CHICAGO (Reuters) - A troubling one-year spike in youth suicides in the United States reported last year is not a fluke and should be taken seriously, U.S. researchers said on Tuesday.
They analyzed the most recent youth suicide data and found that while rates fell about 5 percent in 2005 after a large increase in 2004, they still were far higher than would have been expected based on historical trends.
“While there has been a decline in 2005, it hasn’t brought us back to where we would expect rates to be,” said Jeff Bridge of Nationwide Children’s Hospital in Columbus, Ohio, whose study appears in the Journal of the American Medical Association.
Last year, the U.S. Centers for Disease Control and Prevention reported an 18 percent increase in suicide rates for Americans under age 19 in 2004, reversing more than a decade of declines.
Because the 2004 increase in youth suicides coincided with strict government warnings about the use of antidepressants in teenagers and adolescents, some doctors suspect this may be the reason behind the spike.
Bridge and colleagues studied 2005 data on suicides among youth aged 10 to 19 from the National Vital Statistics Systems at the CDC. They compared actual suicide rates in 2004 and 2005 to expected suicide rates based on data from 1996 to 2003.
They found suicide rates among youth aged 10 to 19 fell to 4.49 per 100,000 in 2005, compared with 4.74 per 100,000 in 2004. The rates in both years were still significantly higher than expected based on historical trend data.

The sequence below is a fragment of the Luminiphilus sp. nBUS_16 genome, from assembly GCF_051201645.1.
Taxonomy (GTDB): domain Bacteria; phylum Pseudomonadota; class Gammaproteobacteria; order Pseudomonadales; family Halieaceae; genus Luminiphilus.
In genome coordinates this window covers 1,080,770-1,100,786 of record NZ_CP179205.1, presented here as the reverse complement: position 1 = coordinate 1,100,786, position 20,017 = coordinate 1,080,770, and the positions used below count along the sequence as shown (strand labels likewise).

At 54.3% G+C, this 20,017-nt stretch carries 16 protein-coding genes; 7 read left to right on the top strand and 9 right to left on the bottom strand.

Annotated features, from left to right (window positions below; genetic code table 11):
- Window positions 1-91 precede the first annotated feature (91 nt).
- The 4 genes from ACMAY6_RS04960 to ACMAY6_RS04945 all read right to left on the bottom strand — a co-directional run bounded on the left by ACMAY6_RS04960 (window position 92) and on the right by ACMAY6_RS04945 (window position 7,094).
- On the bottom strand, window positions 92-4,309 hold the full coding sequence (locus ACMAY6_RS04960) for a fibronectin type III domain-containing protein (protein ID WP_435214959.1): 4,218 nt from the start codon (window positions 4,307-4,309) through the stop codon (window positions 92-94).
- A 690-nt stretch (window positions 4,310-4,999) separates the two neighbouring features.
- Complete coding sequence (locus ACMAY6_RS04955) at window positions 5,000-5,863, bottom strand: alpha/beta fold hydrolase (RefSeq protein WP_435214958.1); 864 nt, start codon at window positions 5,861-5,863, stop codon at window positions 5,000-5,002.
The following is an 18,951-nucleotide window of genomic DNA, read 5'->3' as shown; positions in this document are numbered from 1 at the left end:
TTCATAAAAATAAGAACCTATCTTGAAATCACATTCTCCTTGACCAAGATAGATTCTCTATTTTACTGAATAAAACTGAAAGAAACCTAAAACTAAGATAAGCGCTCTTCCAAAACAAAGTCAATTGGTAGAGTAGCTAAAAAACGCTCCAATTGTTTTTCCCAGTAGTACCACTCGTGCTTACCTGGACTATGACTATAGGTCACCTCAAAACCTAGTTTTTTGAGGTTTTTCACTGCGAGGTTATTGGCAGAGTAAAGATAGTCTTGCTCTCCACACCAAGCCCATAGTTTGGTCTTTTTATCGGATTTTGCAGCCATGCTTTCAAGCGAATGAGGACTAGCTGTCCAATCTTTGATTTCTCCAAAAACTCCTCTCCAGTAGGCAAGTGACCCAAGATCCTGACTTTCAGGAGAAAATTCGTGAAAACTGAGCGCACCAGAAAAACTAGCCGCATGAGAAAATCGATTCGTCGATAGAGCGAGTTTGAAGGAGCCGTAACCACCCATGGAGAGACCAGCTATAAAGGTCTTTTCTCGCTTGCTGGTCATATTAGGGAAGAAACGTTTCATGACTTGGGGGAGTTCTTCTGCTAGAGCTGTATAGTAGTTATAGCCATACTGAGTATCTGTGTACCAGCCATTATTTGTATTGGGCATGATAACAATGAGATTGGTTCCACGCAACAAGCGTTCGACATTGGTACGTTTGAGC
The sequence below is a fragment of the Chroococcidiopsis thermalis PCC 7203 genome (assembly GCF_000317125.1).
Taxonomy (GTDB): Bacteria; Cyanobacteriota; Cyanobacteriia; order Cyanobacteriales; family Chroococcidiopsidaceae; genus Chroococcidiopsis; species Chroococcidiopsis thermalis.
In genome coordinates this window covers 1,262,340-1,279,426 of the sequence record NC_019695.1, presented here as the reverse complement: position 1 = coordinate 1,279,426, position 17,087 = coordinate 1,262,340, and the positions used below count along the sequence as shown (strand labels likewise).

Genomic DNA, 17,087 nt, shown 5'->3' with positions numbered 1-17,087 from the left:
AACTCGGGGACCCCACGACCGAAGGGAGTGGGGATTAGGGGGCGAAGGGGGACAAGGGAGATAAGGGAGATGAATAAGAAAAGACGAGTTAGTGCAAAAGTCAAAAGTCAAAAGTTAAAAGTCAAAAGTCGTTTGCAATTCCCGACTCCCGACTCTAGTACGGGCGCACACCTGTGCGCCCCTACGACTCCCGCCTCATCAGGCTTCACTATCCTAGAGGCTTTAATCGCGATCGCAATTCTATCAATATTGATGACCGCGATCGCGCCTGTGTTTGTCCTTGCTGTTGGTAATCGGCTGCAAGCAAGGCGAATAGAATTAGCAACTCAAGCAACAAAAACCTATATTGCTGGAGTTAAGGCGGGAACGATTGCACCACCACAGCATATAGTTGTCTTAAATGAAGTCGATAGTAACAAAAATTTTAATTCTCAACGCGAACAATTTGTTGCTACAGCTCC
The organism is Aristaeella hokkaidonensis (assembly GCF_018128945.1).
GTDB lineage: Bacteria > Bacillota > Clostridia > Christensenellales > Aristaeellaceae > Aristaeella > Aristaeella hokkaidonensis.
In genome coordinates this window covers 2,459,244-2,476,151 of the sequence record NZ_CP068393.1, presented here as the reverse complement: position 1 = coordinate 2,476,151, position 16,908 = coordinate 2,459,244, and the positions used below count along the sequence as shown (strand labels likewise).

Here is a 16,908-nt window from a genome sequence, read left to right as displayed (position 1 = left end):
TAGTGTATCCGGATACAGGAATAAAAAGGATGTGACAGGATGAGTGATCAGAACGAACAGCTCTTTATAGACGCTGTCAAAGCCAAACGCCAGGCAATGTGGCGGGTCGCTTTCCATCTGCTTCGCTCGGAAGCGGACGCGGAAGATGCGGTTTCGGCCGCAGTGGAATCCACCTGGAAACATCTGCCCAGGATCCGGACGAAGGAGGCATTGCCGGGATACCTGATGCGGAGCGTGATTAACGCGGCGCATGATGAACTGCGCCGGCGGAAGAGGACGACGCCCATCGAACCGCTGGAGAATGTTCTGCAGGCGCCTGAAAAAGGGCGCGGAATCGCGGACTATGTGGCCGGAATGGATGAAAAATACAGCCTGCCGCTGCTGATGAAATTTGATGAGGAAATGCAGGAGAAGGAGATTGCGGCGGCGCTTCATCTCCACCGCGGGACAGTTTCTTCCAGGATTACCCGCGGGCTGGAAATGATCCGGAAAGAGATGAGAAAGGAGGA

In 2004, they said there were 326 more suicides than expected and in 2005, there were 292 more suicides than expected.
Bridge said the study suggests the higher rate of teen suicides seen in 2004 persisted in 2005.
“Attention must now be directed toward understanding whether this increase in the youth suicide rate after a decade-long decline reflects an emerging public health crisis,” the study said.
Bridge said his study cannot answer the question about whether warnings about suicide risks linked with antidepressant use caused fewer troubled teens to get treatment. Other risk factors include changes in alcohol use and access to firearms, the influence of Internet social networking sites and increases in suicide among U.S. troops, which could include some older adolescents.
Depression is the leading cause of suicide, which is the third-biggest killer of children and young adults between the ages of 10 and 24.
Editing by Bill Trott